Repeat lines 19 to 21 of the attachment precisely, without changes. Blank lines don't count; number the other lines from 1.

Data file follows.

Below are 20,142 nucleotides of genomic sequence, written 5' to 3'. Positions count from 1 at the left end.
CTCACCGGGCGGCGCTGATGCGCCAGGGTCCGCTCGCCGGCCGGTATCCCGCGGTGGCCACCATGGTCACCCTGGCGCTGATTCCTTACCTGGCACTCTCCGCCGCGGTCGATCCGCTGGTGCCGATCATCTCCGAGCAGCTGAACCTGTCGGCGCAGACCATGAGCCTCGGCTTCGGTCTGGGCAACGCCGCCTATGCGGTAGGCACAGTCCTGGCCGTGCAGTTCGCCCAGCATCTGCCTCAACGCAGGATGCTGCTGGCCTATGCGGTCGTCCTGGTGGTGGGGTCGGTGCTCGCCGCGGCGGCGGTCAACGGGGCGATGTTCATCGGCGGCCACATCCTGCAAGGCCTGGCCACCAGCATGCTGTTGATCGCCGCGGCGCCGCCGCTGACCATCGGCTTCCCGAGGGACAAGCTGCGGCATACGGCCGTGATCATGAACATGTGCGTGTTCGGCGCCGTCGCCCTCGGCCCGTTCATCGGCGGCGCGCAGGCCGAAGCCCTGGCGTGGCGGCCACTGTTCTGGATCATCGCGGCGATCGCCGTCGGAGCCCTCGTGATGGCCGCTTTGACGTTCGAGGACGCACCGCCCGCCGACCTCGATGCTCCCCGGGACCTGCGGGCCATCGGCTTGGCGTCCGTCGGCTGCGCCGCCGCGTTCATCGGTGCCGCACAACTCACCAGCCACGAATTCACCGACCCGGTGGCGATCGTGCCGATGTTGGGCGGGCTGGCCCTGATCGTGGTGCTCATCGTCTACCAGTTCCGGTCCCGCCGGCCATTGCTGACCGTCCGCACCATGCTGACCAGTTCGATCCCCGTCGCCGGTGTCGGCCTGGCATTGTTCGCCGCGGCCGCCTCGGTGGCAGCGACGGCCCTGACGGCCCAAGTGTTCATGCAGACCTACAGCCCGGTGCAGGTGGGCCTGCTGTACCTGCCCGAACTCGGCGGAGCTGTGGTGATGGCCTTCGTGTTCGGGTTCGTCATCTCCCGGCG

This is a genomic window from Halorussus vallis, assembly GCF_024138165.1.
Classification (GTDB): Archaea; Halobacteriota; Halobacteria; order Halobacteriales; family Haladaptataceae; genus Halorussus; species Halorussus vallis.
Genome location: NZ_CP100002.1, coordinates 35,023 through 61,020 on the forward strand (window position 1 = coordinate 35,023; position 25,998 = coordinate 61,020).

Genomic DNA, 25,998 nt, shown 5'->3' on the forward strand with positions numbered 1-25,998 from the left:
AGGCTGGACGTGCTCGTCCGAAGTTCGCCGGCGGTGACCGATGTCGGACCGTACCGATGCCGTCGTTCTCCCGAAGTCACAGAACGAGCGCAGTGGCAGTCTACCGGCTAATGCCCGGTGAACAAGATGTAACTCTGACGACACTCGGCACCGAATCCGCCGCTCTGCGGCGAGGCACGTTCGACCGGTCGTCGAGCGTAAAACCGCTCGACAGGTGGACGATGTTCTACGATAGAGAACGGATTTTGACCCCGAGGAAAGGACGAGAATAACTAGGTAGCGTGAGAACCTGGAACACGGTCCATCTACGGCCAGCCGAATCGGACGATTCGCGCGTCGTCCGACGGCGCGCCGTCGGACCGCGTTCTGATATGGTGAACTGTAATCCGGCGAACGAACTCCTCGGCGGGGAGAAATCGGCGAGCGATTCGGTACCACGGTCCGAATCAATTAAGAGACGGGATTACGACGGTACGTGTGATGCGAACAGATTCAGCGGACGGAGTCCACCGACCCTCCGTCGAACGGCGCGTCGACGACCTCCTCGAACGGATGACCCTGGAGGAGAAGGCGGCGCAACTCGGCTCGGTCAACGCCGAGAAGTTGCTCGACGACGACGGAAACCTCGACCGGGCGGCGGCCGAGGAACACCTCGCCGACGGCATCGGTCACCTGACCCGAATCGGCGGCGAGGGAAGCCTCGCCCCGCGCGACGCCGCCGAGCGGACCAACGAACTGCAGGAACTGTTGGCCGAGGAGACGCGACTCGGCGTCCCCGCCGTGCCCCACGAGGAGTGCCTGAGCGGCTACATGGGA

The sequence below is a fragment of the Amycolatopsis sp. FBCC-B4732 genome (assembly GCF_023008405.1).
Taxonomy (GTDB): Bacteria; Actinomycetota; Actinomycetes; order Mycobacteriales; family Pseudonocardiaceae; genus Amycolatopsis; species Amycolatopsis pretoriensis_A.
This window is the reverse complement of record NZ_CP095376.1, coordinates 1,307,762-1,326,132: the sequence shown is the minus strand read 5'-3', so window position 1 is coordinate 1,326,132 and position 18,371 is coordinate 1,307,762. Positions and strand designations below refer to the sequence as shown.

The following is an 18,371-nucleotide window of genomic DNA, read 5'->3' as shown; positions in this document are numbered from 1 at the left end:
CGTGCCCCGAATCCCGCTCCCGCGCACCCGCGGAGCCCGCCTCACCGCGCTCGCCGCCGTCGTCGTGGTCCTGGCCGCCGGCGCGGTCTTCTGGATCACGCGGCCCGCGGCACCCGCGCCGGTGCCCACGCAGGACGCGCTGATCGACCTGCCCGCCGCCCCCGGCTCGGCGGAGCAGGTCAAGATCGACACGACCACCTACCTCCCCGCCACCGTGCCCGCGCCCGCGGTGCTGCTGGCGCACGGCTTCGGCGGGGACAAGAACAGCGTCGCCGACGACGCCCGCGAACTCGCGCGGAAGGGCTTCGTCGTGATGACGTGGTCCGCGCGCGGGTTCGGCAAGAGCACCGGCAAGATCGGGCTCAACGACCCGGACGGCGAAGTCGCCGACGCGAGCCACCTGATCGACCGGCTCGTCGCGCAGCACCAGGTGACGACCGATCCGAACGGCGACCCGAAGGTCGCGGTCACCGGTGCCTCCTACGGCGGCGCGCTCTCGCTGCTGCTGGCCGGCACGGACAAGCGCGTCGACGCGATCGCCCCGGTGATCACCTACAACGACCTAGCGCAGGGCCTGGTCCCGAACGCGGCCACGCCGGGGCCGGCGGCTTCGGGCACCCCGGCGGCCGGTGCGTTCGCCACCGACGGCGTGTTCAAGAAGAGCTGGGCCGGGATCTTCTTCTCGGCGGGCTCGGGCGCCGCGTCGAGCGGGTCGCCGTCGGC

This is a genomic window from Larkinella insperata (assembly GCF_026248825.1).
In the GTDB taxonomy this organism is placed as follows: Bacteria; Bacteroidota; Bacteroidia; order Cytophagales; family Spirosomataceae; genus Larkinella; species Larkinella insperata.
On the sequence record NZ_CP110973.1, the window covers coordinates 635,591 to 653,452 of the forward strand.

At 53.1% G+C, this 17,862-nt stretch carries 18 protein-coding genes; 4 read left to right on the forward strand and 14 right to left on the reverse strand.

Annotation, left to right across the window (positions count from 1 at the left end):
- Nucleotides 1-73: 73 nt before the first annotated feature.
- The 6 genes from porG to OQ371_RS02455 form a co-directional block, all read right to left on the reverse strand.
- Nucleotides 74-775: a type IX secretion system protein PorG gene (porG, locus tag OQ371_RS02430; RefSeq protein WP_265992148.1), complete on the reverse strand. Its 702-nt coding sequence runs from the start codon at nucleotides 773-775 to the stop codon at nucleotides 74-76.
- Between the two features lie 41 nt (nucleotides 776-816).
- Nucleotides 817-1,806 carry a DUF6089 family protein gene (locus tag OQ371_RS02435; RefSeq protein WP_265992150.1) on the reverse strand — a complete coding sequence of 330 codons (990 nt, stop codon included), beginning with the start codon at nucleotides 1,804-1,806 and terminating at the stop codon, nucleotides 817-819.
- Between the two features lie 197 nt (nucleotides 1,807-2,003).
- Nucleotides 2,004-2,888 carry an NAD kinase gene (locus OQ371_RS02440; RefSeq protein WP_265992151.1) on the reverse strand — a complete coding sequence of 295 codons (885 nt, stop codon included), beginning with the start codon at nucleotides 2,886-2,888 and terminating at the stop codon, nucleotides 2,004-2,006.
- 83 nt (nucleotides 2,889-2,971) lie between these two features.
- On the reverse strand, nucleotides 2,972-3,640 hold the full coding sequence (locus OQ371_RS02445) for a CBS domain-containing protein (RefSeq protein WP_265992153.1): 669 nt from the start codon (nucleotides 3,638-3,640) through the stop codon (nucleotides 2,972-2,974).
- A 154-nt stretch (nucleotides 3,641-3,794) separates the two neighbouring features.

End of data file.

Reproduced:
- The 6 genes from porG to OQ371_RS02455 form a co-directional block, all read right to left on the reverse strand.
- Nucleotides 74-775: a type IX secretion system protein PorG gene (porG, locus tag OQ371_RS02430; RefSeq protein WP_265992148.1), complete on the reverse strand. Its 702-nt coding sequence runs from the start codon at nucleotides 773-775 to the stop codon at nucleotides 74-76.
- Between the two features lie 41 nt (nucleotides 776-816).